We’re in the final countdown to our Epic Italian Adventure, and to say I’m a bit excited would be just a wee bit of an understatement. Today I spent the evening doing one of my favourite activities, packing our bags. (We’ve already established that I’m a bit strange, right?) And now I not only get to pack my own stuff, but the kids’ stuff as well! So we’re all ready to go, except for one family member who will likely throw his clothes into a bag the night before we leave and shall remain unnamed.
I was talking to a co-worker today at work about travel and backpacking in Europe and it brought back a lot of memories of my previous trips to Italy. But as much as I’m looking forward to this trip, I know that travelling as a family with two small children will have it’s challenges as well as it’s rewards.
I’m hoping that I can have the self awareness this trip to adjust my expectations and focus on what’s really important to us as a family. It almost feels like all of our previous trips; New York, Hawaii, Florida, California, Las Vegas, were sort of trial runs for the big show coming up. I have already learned a lot and adapted my travel practices from travelling with kids, but here are a few big things that I’m hoping I can do to make this trip a great one for everyone:
1) Slow Down!
This is the biggest change for me. I used to travel at lightening speed, spending no more than one or two nights in each city. In the day when I could travel with a Eurail Youth Pass I’d sometimes spend one day in a place, then sleep for eight hours on the train while riding to another city for the next day. With kids, setting too fast of a pace just makes everyone miserable. This policy of slowing down applies not just to the number of destinations, but the number of sights within each destination. Travelling with the kids has helped me to appreciate the value of just hanging out, people watching, soaking in the scenery and doing mundane things in amazing places. I’m still not that great at chilling out and relaxing, but I’m definitely getting better at it!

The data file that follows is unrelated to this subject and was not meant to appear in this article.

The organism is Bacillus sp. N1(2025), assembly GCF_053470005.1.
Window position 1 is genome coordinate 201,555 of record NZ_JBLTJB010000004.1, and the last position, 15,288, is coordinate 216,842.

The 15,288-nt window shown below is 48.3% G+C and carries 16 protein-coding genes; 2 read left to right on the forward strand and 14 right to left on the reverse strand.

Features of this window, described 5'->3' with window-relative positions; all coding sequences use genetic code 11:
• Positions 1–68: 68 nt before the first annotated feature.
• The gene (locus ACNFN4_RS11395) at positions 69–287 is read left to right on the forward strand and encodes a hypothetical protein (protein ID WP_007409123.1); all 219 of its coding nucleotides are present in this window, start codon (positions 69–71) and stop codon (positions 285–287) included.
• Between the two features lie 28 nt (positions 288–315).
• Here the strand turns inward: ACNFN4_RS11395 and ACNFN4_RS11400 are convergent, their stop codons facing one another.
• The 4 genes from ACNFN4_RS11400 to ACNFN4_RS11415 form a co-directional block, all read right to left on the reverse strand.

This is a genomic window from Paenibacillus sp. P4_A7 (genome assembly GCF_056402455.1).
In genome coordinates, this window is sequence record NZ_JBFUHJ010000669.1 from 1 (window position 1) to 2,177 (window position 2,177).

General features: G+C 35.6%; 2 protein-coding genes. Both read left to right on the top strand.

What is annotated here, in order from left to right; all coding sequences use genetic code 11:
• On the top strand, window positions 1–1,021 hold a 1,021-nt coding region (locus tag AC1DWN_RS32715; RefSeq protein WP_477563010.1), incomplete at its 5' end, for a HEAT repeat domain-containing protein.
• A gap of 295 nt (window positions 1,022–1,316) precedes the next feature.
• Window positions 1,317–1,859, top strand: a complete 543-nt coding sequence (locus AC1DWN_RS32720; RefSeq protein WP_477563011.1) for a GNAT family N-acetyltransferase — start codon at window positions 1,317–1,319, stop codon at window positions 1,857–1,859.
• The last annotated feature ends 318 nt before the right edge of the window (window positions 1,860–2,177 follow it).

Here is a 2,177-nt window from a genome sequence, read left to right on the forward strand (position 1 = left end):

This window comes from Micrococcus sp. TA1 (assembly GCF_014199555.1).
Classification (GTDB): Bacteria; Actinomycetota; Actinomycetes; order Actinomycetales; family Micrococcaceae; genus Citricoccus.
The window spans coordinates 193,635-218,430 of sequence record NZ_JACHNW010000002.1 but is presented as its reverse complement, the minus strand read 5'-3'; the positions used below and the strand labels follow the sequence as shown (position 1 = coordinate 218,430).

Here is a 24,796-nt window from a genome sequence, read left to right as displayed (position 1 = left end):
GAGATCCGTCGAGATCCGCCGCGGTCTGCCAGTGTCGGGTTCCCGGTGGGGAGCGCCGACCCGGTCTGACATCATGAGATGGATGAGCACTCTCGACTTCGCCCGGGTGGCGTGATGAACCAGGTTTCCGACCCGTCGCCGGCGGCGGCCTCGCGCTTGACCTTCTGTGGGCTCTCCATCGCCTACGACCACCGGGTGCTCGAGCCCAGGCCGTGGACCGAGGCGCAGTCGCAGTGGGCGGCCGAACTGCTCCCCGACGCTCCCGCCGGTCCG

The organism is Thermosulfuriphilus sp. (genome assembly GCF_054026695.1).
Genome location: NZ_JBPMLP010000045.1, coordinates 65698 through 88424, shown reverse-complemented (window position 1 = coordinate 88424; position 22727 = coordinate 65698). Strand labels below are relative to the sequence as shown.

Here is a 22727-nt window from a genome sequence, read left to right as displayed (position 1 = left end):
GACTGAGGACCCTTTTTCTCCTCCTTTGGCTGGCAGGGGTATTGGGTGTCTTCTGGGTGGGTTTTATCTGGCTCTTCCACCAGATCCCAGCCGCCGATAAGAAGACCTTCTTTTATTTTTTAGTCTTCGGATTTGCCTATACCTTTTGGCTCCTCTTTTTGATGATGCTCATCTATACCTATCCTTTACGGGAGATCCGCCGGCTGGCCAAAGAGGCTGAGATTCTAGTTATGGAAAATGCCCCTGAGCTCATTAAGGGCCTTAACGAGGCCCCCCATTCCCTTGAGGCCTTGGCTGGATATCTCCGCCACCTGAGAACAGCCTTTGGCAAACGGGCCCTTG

2) Splurge a Little
I’ll admit it, I’m a bit of a cheapskate. I wait for end of season sales, I clip coupons and buy generic products. I used to take travel budgeting to extremes; I never ate at restaurants, I walked for miles to save on transit and I was always alert for the magic words “student discount”. Overall, I don’t regret stretching my travel dollars as far as I could; I couldn’t have afforded to travel any other way. But I wasn’t always smart in my budgeting and I missed out on some great experiences by being too cheap. While I still don’t have enough money to throw it around, I do want to make sure I don’t regret spending a little extra here and there. So this trip I plan to take that gondola ride and eat a few fancy meals along the way.
3) Be Flexible
This is sort of related to number one, but it’s more about letting go of my pre-conceived ideas of what I should be doing in any one sight or destination and just letting things happen. Part of this resolution has to do with the fact that we will be spending part of the trip with a group of eleven family members, most of whom have never been to Italy before and I have no idea how much we will want to do. It’s a pretty big change from solo trips where I had absolutely no one to consider when making my plans! So I want to focus on just enjoying our time together and not worrying about what we might be doing on any given day. I figure that as long as I can check “Have fun with kids in Italy” off my list, the rest will take care of itself.
So now it’s time to tackle the rest of the last minute to do list; gathering up the library books to return, downloading travel guides onto the Kindle, cleaning out the fridge, and gathering a few last items. And yes, I will enjoy that too. Europe, here we come!